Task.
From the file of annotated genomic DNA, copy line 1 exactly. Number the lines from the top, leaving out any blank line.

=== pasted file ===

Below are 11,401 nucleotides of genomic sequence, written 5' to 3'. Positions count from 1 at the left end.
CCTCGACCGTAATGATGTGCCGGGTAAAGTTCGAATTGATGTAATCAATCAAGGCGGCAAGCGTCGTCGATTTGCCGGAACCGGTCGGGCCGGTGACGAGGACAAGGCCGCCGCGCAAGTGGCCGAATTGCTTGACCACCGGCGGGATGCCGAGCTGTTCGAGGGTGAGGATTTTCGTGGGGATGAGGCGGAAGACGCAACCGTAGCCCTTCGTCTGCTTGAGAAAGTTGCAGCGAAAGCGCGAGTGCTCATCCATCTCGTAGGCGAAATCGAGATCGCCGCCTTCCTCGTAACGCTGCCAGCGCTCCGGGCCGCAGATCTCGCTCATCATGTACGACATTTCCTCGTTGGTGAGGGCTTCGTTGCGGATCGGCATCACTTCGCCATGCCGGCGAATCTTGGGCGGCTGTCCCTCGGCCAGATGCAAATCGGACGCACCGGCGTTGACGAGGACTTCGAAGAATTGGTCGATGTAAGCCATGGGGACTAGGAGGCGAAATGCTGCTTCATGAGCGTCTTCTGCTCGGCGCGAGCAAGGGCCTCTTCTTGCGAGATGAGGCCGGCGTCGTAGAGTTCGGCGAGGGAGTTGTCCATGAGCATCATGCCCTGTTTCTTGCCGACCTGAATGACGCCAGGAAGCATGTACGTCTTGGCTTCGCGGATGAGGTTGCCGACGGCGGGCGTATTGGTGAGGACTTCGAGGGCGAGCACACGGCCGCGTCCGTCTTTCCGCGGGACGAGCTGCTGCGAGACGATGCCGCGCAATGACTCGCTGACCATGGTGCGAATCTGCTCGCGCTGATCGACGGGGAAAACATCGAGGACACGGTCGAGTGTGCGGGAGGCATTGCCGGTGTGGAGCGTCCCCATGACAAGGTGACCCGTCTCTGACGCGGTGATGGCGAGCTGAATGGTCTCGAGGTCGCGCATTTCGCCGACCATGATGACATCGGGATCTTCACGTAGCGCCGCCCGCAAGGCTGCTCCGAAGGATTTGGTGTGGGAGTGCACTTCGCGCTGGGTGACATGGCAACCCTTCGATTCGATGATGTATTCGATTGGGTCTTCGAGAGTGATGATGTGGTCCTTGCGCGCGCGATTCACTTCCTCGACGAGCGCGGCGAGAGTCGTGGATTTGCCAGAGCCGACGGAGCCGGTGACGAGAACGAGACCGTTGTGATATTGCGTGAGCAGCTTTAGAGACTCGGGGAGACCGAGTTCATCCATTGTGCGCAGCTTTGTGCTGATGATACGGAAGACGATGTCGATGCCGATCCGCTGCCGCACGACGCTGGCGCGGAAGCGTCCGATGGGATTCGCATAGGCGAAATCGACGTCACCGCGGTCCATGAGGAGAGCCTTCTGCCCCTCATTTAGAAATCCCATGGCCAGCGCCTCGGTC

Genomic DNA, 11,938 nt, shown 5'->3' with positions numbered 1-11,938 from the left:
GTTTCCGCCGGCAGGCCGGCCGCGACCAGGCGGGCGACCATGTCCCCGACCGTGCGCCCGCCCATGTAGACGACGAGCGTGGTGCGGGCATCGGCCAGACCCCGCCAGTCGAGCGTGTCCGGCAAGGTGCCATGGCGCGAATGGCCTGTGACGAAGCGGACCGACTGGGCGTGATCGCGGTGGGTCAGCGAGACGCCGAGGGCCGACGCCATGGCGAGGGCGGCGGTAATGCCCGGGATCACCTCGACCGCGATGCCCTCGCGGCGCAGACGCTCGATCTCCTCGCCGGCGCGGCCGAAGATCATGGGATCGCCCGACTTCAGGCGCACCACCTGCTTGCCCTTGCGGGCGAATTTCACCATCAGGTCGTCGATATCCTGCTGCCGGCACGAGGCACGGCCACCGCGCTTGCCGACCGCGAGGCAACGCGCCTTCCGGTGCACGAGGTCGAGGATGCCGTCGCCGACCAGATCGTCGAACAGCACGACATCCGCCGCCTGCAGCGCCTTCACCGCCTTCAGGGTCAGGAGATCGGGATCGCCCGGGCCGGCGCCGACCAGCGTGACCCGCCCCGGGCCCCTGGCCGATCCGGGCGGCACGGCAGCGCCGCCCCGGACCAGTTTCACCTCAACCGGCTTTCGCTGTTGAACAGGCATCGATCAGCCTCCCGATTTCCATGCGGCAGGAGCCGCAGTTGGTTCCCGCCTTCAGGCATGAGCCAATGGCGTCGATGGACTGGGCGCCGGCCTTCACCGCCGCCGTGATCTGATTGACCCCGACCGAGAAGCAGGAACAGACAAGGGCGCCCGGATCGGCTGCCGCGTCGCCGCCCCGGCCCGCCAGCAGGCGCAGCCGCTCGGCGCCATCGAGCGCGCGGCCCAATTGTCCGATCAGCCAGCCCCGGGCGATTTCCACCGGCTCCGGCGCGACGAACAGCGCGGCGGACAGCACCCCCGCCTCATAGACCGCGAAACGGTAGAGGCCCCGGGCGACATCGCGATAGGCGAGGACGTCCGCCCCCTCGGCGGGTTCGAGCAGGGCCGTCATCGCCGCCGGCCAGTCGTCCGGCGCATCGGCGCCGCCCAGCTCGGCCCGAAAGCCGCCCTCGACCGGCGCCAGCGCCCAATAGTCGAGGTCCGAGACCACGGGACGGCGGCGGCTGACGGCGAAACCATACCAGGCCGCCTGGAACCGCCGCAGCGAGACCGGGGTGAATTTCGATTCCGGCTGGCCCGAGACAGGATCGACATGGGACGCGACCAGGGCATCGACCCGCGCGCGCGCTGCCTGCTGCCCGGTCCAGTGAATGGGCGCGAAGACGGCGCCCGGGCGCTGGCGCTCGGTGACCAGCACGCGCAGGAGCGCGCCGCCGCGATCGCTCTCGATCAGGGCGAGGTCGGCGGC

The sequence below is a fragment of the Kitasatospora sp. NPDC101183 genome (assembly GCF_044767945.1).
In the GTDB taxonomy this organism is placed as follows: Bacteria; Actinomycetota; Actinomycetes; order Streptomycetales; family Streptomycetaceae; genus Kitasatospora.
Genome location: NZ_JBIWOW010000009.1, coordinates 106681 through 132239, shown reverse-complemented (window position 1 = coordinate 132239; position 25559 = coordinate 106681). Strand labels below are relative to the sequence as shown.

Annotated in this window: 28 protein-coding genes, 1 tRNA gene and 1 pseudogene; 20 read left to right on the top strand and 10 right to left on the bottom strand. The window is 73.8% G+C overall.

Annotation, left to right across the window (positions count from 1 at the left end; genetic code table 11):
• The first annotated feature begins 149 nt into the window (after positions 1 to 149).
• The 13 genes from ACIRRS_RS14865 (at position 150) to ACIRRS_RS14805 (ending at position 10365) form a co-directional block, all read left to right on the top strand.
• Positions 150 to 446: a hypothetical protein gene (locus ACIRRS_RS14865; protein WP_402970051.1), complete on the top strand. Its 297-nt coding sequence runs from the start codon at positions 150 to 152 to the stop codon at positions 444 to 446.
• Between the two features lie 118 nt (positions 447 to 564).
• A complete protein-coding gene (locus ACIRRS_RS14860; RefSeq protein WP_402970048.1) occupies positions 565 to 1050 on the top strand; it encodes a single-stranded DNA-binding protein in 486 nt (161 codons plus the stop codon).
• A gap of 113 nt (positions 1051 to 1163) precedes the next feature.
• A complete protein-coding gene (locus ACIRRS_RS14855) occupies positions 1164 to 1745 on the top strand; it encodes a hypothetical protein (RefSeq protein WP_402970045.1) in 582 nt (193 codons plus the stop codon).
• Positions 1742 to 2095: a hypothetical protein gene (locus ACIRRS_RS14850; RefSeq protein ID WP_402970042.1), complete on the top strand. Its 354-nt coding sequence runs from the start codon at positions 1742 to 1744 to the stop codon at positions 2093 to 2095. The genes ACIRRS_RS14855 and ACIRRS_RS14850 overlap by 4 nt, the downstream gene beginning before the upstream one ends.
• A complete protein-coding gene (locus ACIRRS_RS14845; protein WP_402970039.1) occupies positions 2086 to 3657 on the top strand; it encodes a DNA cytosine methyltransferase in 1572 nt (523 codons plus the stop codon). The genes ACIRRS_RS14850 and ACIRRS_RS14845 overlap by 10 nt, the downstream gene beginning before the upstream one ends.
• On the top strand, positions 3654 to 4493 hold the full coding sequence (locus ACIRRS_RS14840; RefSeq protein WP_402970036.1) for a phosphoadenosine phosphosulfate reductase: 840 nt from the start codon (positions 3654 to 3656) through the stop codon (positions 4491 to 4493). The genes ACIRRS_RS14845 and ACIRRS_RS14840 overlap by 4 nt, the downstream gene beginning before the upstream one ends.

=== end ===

Below are 11,401 nucleotides of genomic sequence, written 5' to 3'. Positions count from 1 at the left end.